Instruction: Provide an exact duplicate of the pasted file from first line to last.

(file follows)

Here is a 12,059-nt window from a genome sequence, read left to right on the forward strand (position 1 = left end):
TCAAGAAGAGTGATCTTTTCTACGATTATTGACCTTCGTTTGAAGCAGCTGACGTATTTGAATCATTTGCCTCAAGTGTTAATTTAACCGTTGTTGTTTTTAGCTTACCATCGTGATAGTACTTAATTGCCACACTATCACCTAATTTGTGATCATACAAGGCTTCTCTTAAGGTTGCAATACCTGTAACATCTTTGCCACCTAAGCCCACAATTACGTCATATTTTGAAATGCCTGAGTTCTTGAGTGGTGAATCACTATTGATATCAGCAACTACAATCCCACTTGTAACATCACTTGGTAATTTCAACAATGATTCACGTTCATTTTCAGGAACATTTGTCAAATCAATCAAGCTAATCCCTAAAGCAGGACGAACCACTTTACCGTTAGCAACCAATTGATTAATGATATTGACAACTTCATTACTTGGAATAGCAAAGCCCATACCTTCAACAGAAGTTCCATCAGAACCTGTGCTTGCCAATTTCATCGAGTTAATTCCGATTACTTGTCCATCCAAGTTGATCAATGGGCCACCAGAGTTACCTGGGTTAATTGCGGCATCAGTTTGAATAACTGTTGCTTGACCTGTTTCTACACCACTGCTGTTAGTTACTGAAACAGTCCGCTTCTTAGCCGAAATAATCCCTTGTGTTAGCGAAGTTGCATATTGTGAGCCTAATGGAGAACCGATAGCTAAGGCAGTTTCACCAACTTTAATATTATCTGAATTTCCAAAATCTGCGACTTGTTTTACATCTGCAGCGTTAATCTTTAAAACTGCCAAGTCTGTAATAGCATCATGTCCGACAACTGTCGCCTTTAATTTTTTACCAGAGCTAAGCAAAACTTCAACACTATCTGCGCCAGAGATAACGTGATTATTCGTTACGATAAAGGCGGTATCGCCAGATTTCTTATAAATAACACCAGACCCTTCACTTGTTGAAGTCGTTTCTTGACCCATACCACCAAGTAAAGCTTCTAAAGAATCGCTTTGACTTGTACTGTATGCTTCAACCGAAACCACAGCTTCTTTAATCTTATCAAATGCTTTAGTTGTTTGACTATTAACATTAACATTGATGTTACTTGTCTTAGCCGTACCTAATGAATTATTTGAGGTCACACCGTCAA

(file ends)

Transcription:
Here is a 12,059-nt window from a genome sequence, read left to right on the forward strand (position 1 = left end):
TCAAGAAGAGTGATCTTTTCTACGATTATTGACCTTCGTTTGAAGCAGCTGACGTATTTGAATCATTTGCCTCAAGTGTTAATTTAACCGTTGTTGTTTTTAGCTTACCATCGTGATAGTACTTAATTGCCACACTATCACCTAATTTGTGATCATACAAGGCTTCTCTTAAGGTTGCAATACCTGTAACATCTTTGCCACCTAAGCCCACAATTACGTCATATTTTGAAATGCCTGAGTTCTTGAGTGGTGAATCACTATTGATATCAGCAACTACAATCCCACTTGTAACATCACTTGGTAATTTCAACAATGATTCACGTTCATTTTCAGGAACATTTGTCAAATCAATCAAGCTAATCCCTAAAGCAGGACGAACCACTTTACCGTTAGCAACCAATTGATTAATGATATTGACAACTTCATTACTTGGAATAGCAAAGCCCATACCTTCAACAGAAGTTCCATCAGAACCTGTGCTTGCCAATTTCATCGAGTTAATTCCGATTACTTGTCCATCCAAGTTGATCAATGGGCCACCAGAGTTACCTGGGTTAATTGCGGCATCAGTTTGAATAACTGTTGCTTGACCTGTTTCTACACCACTGCTGTTAGTTACTGAAACAGTCCGCTTCTTAGCCGAAATAATCCCTTGTGTTAGCGAAGTTGCATATTGTGAGCCTAATGGAGAACCGATAGCTAAGGCAGTTTCACCAACTTTAATATTATCTGAATTTCCAAAATCTGCGACTTGTTTTACATCTGCAGCGTTAATCTTTAAAACTGCCAAGTCTGTAATAGCATCATGTCCGACAACTGTCGCCTTTAATTTTTTACCAGAGCTAAGCAAAACTTCAACACTATCTGCGCCAGAGATAACGTGATTATTCGTTACGATAAAGGCGGTATCGCCAGATTTCTTATAAATAACACCAGACCCTTCACTTGTTGAAGTCGTTTCTTGACCCATACCACCAAGTAAAGCTTCTAAAGAATCGCTTTGACTTGTACTGTATGCTTCAACCGAAACCACAGCTTCTTTAATCTTATCAAATGCTTTAGTTGTTTGACTATTAACATTAACATTGATGTTACTTGTCTTAGCCGTACCTAATGAATTATTTGAGGTCACACCGTCAA